I am incredibly judgmental. this is partly because it's fun, partly because it's a way to bond with others and mostly because one of my few faults is not appreciating how difficult it is for others to be as amazing as I am.
But I'm not a fan of public shaming. Sure, shame is a powerful tool that has helped cut down on smoking, littering and people trying to write a column like mine. But it's possible for a culture to overshame: stoning adulterers, putting gossipers in the stockade, TMZ. Now that we can shame at a distance--via television, Twitter and blogs--we have gone shame-crazy.
In her interview with Lance Armstrong, who admitted to outdoping rivals to win the Tour de France seven times, Oprah Winfrey was never able to fully suppress an urge to do a superiority dance as she read off her questions: "Were you a bully?" "Did you feel bad about it?" "Do you feel embarrassed?" "Do you feel ashamed?" "Do you feel humbled?" "Tell me what you feel." "Do you feel disgraced?" "Is there real remorse?" All I could think about was how awful it must be for Stedman every time he forgets to pick up the dry cleaning.
I too have been publicly shamed, though not by Oprah, whose shameless producers interviewed me and then used out-of-context clips during her public shaming of James Frey. Which I feel ashamed about. But I've been publicly shamed for writing offensive columns. Not all of them, because that would take up all of society's time, but a few--none of which were ones I was worried about. Like Armstrong, I didn't think I was doing anything wrong until people got upset. I'm still unclear if what I was trying to say in those columns was horrifying, if it was misunderstood or if I just wasn't funny enough. The weird part of shaming, unlike guilt, is that society can make you feel however it wants, like it made Huck Finn believe he was going to hell for the sin of trying to free Jim. What I'm saying is that my columns are a lot like freeing slaves.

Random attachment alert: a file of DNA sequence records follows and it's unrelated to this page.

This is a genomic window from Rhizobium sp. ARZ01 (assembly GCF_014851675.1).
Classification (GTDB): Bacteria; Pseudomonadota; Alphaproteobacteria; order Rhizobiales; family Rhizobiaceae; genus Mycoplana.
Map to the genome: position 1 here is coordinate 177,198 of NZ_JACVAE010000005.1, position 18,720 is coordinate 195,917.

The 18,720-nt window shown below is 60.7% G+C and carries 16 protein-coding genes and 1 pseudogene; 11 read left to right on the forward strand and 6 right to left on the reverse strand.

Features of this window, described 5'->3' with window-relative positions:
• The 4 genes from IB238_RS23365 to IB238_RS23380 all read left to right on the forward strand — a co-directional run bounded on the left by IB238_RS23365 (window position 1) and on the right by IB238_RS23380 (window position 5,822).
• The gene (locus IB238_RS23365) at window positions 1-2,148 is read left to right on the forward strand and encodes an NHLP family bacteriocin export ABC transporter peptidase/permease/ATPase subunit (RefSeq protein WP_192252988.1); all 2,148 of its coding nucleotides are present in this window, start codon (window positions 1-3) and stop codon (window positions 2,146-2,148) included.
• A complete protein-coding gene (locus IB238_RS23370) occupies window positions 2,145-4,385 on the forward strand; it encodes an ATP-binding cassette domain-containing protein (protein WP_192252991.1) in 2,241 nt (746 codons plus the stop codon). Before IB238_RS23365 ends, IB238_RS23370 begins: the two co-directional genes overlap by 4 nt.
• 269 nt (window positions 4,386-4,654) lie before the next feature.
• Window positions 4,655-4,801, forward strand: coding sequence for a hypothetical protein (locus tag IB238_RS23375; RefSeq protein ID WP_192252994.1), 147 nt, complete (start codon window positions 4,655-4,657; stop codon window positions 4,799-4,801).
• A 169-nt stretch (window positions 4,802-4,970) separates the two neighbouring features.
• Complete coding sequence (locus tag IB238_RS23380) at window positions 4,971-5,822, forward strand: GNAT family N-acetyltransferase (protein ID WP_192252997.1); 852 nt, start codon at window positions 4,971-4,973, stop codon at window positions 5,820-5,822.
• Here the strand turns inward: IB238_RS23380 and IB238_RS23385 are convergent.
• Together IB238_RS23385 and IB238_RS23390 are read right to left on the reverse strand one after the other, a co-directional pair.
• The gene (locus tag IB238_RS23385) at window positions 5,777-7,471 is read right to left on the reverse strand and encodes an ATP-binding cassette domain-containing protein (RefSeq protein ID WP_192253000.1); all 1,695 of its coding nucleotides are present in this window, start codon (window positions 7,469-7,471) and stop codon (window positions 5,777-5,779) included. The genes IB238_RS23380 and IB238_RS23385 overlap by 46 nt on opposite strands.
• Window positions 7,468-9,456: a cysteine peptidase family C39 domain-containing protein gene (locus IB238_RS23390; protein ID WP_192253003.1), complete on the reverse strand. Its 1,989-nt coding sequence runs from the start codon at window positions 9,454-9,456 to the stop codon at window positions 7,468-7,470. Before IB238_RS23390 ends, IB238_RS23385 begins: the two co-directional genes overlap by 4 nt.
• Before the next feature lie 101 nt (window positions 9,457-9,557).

So while Oprah was shaming Armstrong, I thought about whether I would stand up and refuse to cheat when everyone else was cheating. I know I memorized the answers to my weekly 12th-grade history tests that were handed to my class from the previous grade. In the 1980s, I bought a book of video-game cheats so I could win at the arcade. A person who would cheat when the stakes are that low is capable of anything.
Cycling is an elite cheating sport. The three Tour de France winners before Armstrong's first win in 1999 have all been linked to doping, and two riders since Armstrong's last win have been stripped of the yellow jersey. Nearly every cyclist in the top 10 during those years has been caught or was on a team that got caught. When I joined my fledgling high school cycling team in 1987, kids told me that the top cyclists banked a pint of blood a few weeks before the race and then restored it to their bodies so they could carry extra oxygen. This was one reason I failed to show for my first race. The other was that I realized I picked the one sport that girls didn't care about. If I was going to make sacrifices, I at least wanted to know what it was like to have sex with extra blood in my body, if you know what I mean. Or at least to know what it was like to have sex.